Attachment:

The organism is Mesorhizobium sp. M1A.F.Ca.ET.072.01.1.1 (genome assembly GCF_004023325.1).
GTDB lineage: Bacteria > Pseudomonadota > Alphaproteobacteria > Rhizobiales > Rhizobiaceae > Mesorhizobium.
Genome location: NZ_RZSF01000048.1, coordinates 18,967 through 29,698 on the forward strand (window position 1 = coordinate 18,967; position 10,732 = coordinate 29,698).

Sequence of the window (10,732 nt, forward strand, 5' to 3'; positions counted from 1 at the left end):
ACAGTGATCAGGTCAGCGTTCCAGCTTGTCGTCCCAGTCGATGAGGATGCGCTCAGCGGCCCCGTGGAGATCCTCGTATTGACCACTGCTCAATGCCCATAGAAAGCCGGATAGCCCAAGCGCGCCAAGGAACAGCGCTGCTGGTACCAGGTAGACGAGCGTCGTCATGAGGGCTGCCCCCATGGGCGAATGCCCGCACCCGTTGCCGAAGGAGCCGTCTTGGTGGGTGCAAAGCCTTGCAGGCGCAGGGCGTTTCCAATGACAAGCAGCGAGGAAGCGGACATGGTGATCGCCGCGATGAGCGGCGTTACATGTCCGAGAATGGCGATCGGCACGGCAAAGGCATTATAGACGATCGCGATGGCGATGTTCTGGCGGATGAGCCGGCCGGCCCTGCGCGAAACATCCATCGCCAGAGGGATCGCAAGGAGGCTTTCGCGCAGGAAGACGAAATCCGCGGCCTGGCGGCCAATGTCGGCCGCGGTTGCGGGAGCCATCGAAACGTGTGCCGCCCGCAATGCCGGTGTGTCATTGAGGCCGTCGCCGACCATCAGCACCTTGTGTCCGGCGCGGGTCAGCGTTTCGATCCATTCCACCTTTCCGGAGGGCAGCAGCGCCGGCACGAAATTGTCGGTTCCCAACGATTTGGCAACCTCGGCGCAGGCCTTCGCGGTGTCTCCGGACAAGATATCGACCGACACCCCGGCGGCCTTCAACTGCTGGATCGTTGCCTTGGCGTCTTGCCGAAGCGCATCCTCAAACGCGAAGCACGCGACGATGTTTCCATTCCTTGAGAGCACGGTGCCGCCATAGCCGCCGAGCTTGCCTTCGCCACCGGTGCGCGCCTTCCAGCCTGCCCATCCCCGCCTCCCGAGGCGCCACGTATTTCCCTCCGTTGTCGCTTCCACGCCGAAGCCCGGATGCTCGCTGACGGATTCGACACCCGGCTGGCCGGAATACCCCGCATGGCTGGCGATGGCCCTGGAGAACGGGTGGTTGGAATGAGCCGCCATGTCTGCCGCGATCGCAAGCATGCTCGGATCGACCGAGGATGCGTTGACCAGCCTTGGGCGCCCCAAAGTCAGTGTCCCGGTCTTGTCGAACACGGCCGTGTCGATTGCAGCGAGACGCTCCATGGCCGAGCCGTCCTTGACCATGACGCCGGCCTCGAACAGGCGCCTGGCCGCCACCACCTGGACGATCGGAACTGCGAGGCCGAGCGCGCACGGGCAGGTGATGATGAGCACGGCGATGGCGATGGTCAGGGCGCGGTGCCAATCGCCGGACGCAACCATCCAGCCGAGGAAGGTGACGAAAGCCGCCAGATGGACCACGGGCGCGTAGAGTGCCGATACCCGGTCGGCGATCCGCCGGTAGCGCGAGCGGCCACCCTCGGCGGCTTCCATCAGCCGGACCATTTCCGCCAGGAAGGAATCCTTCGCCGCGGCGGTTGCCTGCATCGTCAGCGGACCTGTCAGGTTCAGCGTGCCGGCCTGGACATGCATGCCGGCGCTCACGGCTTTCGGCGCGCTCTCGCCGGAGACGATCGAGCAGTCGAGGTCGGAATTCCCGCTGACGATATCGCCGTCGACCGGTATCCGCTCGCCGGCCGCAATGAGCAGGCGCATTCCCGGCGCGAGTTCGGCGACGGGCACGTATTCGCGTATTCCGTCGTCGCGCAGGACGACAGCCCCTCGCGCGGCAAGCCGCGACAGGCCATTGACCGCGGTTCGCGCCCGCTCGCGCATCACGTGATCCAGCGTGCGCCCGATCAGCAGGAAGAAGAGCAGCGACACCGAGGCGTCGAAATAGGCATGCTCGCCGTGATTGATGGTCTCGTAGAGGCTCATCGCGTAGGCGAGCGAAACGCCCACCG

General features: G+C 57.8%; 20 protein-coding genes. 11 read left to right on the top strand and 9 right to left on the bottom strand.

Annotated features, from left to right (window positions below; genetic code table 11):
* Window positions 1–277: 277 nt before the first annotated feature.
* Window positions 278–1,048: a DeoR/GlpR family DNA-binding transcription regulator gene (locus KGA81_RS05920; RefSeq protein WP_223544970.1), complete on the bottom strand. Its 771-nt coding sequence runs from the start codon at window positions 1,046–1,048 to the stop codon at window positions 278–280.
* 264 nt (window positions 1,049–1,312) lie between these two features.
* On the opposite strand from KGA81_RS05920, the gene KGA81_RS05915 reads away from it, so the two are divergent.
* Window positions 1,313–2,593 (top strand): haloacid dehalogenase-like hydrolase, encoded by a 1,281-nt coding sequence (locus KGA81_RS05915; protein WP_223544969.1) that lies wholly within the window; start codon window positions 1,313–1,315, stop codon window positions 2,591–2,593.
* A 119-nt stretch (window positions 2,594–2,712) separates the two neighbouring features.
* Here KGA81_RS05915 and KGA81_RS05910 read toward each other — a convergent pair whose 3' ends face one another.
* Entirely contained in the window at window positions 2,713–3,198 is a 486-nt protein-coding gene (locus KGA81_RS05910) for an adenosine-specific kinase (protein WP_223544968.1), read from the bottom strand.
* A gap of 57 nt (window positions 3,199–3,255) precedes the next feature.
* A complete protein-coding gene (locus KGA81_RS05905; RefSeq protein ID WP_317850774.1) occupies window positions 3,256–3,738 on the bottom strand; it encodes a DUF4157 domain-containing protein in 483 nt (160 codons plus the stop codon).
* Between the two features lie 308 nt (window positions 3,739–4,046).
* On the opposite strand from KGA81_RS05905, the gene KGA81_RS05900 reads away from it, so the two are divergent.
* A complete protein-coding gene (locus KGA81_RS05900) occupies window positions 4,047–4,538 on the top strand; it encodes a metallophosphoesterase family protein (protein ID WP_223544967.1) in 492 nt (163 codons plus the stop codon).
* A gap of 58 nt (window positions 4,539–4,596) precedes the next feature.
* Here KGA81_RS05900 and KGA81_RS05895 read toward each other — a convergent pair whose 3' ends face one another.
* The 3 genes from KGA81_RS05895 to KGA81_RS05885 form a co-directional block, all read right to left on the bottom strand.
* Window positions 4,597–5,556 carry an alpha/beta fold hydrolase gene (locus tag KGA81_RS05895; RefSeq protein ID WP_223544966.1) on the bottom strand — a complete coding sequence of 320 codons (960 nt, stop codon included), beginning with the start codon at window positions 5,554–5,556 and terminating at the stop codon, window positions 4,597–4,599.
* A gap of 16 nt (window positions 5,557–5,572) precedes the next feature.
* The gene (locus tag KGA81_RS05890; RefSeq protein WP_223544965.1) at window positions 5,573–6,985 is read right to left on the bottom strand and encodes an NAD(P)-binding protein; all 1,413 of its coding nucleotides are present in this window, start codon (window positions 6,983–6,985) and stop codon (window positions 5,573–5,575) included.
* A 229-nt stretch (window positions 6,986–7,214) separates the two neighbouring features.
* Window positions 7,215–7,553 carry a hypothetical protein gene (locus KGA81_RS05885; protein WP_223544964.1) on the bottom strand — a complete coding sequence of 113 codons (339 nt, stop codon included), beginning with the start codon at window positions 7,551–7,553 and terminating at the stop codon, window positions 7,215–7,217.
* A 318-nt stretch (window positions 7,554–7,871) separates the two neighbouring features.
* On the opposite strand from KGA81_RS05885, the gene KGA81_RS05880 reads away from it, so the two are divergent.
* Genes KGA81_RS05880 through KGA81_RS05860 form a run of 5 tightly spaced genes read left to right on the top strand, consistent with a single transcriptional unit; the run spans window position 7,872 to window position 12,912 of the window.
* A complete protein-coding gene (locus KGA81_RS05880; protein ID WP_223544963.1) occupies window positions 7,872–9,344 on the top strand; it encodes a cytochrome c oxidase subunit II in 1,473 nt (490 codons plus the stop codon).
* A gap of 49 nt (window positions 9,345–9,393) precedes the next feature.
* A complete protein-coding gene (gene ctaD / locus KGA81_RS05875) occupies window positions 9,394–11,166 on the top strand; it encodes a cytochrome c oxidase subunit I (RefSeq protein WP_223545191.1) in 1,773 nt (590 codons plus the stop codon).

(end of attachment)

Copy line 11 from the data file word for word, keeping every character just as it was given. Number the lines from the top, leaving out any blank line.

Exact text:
* On the opposite strand from KGA81_RS05920, the gene KGA81_RS05915 reads away from it, so the two are divergent.